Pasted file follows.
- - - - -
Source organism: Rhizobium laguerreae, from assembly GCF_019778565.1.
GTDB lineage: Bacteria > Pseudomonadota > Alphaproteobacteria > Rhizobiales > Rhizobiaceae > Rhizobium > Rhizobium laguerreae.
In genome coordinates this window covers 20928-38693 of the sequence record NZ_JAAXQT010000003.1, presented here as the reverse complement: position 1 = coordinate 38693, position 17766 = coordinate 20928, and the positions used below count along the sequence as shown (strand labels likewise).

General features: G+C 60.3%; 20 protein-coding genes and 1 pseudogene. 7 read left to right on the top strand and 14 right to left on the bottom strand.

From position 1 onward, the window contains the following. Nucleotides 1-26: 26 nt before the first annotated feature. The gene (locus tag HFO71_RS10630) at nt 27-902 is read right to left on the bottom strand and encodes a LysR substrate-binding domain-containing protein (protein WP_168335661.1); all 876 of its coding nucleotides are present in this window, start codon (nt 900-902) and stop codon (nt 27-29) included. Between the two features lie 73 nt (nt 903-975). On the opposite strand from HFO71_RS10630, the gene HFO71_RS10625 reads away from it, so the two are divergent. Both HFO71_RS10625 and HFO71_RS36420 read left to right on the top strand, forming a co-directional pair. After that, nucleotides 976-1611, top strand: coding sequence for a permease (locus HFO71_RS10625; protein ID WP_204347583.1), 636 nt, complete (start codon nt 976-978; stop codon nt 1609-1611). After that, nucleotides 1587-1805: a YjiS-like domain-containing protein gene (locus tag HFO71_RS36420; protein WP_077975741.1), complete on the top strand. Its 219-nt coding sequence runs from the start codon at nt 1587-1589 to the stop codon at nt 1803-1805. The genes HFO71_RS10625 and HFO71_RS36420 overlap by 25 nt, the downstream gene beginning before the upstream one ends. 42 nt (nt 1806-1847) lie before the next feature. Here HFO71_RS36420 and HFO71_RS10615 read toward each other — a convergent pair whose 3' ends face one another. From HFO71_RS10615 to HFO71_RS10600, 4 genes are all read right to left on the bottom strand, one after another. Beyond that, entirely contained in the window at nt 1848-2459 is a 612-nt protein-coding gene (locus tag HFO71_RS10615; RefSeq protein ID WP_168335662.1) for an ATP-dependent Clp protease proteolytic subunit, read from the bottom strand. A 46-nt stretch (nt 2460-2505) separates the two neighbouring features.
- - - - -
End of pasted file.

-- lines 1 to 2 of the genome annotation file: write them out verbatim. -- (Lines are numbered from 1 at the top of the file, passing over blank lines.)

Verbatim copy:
Source organism: Rhizobium laguerreae, from assembly GCF_019778565.1.
GTDB lineage: Bacteria > Pseudomonadota > Alphaproteobacteria > Rhizobiales > Rhizobiaceae > Rhizobium > Rhizobium laguerreae.